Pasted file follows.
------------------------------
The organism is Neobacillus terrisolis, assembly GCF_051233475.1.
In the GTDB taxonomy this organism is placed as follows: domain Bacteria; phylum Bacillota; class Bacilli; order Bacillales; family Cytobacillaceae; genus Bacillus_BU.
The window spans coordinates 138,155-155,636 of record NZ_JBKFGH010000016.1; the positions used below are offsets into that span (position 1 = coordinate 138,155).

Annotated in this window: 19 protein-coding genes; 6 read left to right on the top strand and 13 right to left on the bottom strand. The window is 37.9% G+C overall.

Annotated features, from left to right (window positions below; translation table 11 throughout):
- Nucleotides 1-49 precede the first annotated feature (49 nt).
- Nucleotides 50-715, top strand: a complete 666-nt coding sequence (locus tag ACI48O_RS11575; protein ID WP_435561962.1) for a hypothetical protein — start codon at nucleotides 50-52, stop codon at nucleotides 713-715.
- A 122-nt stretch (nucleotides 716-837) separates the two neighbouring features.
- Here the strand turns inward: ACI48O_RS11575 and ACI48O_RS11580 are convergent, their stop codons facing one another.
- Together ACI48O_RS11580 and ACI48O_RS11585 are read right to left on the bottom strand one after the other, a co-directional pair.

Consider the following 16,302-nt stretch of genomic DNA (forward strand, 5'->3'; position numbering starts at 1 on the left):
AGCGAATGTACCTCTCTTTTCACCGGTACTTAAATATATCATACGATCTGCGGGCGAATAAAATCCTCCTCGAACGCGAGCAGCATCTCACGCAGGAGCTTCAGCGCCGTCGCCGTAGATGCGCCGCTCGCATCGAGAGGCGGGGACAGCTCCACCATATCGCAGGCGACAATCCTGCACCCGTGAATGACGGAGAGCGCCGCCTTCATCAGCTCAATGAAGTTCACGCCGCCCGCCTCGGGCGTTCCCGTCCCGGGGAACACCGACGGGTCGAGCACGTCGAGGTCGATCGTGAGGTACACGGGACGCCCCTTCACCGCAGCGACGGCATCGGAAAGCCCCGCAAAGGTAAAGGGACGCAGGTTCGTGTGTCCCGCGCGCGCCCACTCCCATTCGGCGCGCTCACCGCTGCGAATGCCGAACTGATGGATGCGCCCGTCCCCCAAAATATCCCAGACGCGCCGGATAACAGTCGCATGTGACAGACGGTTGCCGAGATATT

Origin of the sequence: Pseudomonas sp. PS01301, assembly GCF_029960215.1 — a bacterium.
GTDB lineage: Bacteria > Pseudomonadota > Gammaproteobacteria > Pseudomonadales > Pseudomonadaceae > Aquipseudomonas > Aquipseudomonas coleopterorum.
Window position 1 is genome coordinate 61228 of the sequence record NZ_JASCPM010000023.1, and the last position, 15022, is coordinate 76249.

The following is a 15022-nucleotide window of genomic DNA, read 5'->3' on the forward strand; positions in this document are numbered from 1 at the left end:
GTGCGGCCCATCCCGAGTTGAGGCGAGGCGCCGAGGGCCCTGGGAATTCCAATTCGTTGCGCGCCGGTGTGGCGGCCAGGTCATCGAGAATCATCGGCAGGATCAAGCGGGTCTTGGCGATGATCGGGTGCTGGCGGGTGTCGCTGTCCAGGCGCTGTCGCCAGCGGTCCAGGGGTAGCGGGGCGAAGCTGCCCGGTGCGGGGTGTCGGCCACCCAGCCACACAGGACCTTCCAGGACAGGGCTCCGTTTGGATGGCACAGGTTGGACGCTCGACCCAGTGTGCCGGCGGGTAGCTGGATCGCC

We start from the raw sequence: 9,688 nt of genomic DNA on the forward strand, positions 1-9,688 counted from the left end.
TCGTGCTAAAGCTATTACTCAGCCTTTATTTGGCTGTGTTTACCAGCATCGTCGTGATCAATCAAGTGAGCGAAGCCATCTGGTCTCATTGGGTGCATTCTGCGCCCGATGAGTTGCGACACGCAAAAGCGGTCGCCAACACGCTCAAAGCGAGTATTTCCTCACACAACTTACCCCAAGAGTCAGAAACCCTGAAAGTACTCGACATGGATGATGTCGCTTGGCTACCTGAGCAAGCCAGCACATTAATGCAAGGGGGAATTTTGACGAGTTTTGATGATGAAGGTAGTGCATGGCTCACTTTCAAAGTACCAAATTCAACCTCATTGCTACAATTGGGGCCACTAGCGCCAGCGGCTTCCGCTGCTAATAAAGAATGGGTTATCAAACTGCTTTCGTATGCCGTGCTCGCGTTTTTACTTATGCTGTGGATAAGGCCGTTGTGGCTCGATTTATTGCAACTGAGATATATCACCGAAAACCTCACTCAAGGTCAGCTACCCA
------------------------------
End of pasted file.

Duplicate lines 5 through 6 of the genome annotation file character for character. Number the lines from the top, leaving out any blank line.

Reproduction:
Annotated features, from left to right (window positions below; translation table 11 throughout):
- Nucleotides 1-49 precede the first annotated feature (49 nt).